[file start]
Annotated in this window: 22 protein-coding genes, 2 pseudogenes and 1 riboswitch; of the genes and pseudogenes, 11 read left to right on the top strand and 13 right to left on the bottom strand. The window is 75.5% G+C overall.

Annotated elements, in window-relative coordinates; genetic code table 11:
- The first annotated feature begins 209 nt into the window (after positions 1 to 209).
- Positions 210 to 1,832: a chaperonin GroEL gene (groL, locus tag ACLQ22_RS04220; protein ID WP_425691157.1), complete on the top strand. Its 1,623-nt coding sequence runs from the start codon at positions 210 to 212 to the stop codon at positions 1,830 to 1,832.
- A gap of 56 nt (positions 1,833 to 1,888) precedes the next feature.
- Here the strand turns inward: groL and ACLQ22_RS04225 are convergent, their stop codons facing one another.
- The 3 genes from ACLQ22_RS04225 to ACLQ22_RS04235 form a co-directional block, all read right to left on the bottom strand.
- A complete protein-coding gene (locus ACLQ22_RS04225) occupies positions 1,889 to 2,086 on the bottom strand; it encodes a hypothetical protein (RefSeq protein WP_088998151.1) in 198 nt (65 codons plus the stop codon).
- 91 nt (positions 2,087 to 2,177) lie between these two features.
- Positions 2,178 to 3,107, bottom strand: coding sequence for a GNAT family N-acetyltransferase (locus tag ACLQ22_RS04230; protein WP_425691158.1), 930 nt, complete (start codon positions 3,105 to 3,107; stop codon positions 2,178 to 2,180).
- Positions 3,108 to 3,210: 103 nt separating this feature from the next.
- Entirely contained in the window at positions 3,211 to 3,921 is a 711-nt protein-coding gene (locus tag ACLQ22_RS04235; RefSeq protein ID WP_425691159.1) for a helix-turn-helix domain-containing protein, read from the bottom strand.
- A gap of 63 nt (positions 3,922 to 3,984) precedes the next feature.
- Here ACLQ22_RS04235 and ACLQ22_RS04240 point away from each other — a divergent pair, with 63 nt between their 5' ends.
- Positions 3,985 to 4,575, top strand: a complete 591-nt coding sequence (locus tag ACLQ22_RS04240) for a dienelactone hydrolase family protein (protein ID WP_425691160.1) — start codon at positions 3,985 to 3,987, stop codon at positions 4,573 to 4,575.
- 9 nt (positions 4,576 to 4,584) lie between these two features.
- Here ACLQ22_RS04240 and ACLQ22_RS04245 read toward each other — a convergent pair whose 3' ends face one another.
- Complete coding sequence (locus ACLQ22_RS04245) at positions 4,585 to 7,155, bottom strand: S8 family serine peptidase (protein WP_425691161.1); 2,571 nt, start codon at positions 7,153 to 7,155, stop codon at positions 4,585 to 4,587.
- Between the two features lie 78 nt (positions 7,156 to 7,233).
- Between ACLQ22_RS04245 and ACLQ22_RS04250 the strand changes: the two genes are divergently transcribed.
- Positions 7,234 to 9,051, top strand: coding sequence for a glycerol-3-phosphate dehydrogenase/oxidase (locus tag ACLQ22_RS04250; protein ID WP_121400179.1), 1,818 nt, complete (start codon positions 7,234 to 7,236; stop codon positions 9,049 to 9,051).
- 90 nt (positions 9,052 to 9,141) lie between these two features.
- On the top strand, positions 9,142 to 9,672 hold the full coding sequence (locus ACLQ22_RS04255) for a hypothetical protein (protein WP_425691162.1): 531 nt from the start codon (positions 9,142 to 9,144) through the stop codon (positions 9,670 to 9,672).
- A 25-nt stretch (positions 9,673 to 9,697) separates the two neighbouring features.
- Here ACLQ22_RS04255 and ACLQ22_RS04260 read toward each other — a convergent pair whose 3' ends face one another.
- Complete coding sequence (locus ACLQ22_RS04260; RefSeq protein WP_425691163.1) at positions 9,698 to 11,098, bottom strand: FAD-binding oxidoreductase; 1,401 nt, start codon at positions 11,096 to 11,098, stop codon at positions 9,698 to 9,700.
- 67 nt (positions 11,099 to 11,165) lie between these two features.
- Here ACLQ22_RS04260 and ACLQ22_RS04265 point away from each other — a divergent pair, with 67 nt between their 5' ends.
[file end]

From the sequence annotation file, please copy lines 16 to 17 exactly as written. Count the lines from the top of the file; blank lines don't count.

- 9 nt (positions 4,576 to 4,584) lie between these two features.
- Here ACLQ22_RS04240 and ACLQ22_RS04245 read toward each other — a convergent pair whose 3' ends face one another.